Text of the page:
Desire - tell me what you want ....

January 2, 2019

Sexual fantasies -- apparently we all have at least one.  I have two that are yet to be fulfilled.  

 

While we almost all have  fantasies, we never seem to discuss them.  We worry we will be judged by our partner and so we carry guilt and shame about these things around.

 

Luckily, I am in a unique position and so I get invited to share in these fantasies regularly.   Even then they are almost always prefaced with, "I hope you wont think I'm weird but....".

 

According to much more learned minds than mine, sexual fantasies are not only common (95% of us apparently), but can also be cathartic in building trust and intimacy in your relationships with not only your partner(s) but with yourself.

 

Being accepted and desired, giving up control and learning to trust, being heard and respected, all of these things have a role to play in our sexual fantasies at some deeper level.

 

Getting back to the communication and consent necessary to help bring these fantasies out into the open does require stepping out into the space, the space of being vulnerable and exposing parts of yourself that you haven't.  It can be pretty scary, especially if you have been in a relationship for a while.

 

Sexual communication, or lack thereof, is the thing that I see over and over again as the reason why relationships fail.  I mean, if you don't feel comfortable or confident enough in your relationship to tell your significant other how you like to be touched does anything else really matter?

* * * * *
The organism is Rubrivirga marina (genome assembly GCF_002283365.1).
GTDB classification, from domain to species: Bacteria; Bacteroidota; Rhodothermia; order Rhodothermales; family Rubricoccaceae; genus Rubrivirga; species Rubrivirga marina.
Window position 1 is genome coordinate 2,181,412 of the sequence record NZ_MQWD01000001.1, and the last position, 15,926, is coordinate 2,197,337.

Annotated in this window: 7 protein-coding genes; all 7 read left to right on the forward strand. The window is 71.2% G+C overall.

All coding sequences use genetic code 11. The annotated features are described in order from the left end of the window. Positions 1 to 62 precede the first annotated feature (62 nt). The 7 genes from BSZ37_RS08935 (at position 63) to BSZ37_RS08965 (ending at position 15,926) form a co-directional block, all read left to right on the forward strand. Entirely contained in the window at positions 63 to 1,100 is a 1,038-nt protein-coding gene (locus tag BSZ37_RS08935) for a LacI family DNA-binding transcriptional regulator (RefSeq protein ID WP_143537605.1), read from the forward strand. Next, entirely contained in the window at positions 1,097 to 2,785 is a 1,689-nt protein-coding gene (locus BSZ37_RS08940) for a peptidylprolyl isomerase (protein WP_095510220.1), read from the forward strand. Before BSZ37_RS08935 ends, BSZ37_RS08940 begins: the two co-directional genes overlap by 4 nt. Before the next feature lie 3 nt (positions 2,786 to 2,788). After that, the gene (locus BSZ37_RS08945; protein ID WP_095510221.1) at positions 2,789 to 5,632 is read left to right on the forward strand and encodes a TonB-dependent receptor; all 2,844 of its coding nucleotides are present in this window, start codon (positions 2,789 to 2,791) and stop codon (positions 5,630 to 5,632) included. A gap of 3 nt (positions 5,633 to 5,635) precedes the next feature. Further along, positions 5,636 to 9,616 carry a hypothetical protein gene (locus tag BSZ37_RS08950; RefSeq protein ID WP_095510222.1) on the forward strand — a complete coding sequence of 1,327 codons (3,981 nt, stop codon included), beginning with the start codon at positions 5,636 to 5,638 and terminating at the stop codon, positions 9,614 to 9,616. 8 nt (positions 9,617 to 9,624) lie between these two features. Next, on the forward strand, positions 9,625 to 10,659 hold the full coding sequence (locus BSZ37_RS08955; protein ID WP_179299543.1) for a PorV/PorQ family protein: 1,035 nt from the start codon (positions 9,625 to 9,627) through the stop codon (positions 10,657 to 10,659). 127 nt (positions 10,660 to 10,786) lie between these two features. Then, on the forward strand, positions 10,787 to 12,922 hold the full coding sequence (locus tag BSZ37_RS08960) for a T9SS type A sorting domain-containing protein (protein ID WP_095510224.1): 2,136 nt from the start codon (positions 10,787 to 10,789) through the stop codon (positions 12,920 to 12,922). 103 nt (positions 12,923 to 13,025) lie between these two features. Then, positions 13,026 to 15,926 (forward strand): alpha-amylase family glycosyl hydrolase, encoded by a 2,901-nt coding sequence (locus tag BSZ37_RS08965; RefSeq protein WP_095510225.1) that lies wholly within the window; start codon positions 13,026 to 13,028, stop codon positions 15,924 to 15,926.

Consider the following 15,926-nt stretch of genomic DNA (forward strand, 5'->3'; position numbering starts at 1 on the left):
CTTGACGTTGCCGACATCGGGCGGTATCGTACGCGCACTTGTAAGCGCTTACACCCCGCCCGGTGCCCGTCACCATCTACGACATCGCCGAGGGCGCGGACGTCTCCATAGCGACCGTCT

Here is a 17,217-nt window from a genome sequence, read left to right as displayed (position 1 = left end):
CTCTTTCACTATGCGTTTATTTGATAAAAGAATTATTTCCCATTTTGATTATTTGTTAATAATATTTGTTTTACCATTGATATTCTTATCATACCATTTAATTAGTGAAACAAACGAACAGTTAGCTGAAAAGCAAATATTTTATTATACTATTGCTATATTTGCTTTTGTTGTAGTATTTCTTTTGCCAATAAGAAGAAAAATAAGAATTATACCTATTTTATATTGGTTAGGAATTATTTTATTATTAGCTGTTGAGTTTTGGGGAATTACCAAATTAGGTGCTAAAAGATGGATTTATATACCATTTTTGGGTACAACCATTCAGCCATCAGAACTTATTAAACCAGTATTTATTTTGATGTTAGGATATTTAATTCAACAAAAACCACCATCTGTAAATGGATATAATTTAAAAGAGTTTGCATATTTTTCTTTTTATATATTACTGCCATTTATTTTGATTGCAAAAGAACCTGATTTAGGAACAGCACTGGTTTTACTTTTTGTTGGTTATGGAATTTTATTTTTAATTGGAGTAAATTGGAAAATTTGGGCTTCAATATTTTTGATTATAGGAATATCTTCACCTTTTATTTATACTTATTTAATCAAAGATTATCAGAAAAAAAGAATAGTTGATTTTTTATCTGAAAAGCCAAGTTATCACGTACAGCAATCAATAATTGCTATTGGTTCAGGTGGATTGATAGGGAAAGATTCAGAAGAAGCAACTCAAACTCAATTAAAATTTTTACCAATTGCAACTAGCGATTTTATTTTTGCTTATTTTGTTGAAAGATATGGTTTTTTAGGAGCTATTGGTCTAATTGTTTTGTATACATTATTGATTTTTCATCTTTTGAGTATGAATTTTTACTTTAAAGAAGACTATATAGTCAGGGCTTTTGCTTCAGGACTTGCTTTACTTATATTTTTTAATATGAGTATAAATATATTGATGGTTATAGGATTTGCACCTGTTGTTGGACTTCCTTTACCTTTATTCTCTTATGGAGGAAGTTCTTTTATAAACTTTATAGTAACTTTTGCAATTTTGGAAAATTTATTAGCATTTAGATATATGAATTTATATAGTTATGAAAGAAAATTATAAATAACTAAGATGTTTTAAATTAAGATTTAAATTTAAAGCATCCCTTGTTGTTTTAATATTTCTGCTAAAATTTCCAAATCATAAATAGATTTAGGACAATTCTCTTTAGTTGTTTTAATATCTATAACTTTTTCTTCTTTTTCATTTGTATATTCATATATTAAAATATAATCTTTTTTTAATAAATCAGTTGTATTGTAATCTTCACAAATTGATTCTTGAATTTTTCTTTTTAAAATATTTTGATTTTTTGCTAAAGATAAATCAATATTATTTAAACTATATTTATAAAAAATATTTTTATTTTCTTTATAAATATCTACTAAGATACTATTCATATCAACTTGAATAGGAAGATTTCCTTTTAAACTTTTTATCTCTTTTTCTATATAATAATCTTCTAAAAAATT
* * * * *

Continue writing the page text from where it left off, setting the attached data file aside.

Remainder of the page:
So where to start?  At the beginning.  

 

Just start at the beginning.  Talk about it before, during and after.  How?  Maybe,  like,  "I was thinking that maybe tonight we could try something i read about, heard about, saw on a talk show".  Baby steps.  If you've always been keen to try bondage, don't deck out the bed with ropes at all once.

 

For some, the communication needs to start at the very beginning.  I mean the very beginning. From basic touch beginning.  (More on this to follow).

 

Check in with your partner.  Ask and answer honestly. "Is this okay?  Is it too hard, too soft, too fast, too slow" I will ask men to tell me if I am doing something or touching them in a way that they don't like,  to which I am frequently told,  "I like everything, you do anything you want to me".  Really? Anything?  Not likely, and certainly not without communication and consent first.

 

Create a safe space to answer honestly. 

 

 This is so important and cannot be stressed enough.  I use this analogy.  People are quite happy telling you how they like their eggs cooked.  Easy question, easy answer, no offence taken.  Yet, telling your partner that you don't particularly like a tongue shoved in your ear becomes all too hard because you don't want to "offend them".   

 

I have found that it is easier to say something like,  " I don't really like that but I love it when you do this".  Our bodies are all different.  What works for one doesn't work for all.  Baby steps.

 

 

 

 

 

 

 

 

 

 

 

 

 

 

 

 

 

 

 

 

 

 

 

 

 

 

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